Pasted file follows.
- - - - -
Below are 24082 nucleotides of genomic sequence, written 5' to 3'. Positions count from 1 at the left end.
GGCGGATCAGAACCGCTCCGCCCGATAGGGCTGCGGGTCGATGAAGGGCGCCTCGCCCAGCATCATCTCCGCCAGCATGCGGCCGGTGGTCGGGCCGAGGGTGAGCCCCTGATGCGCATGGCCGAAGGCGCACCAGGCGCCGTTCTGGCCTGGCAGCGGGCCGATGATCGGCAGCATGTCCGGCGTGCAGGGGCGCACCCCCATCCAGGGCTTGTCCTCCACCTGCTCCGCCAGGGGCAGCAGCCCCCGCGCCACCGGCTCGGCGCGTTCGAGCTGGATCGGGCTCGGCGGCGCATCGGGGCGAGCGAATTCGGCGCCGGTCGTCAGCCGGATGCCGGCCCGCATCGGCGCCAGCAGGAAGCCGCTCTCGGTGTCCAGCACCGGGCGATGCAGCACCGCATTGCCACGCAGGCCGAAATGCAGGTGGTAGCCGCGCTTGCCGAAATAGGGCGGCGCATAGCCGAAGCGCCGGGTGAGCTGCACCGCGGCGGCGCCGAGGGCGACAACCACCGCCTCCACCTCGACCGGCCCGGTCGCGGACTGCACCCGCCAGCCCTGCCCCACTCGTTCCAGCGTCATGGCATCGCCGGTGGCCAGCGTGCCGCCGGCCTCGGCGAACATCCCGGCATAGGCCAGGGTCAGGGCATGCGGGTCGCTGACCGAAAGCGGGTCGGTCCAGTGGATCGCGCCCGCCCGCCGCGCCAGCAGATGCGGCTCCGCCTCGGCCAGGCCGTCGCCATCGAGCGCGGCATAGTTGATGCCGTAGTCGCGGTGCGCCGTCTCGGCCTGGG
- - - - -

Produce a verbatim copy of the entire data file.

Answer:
Below are 24082 nucleotides of genomic sequence, written 5' to 3'. Positions count from 1 at the left end.
GGCGGATCAGAACCGCTCCGCCCGATAGGGCTGCGGGTCGATGAAGGGCGCCTCGCCCAGCATCATCTCCGCCAGCATGCGGCCGGTGGTCGGGCCGAGGGTGAGCCCCTGATGCGCATGGCCGAAGGCGCACCAGGCGCCGTTCTGGCCTGGCAGCGGGCCGATGATCGGCAGCATGTCCGGCGTGCAGGGGCGCACCCCCATCCAGGGCTTGTCCTCCACCTGCTCCGCCAGGGGCAGCAGCCCCCGCGCCACCGGCTCGGCGCGTTCGAGCTGGATCGGGCTCGGCGGCGCATCGGGGCGAGCGAATTCGGCGCCGGTCGTCAGCCGGATGCCGGCCCGCATCGGCGCCAGCAGGAAGCCGCTCTCGGTGTCCAGCACCGGGCGATGCAGCACCGCATTGCCACGCAGGCCGAAATGCAGGTGGTAGCCGCGCTTGCCGAAATAGGGCGGCGCATAGCCGAAGCGCCGGGTGAGCTGCACCGCGGCGGCGCCGAGGGCGACAACCACCGCCTCCACCTCGACCGGCCCGGTCGCGGACTGCACCCGCCAGCCCTGCCCCACTCGTTCCAGCGTCATGGCATCGCCGGTGGCCAGCGTGCCGCCGGCCTCGGCGAACATCCCGGCATAGGCCAGGGTCAGGGCATGCGGGTCGCTGACCGAAAGCGGGTCGGTCCAGTGGATCGCGCCCGCCCGCCGCGCCAGCAGATGCGGCTCCGCCTCGGCCAGGCCGTCGCCATCGAGCGCGGCATAGTTGATGCCGTAGTCGCGGTGCGCCGTCTCGGCCTGGG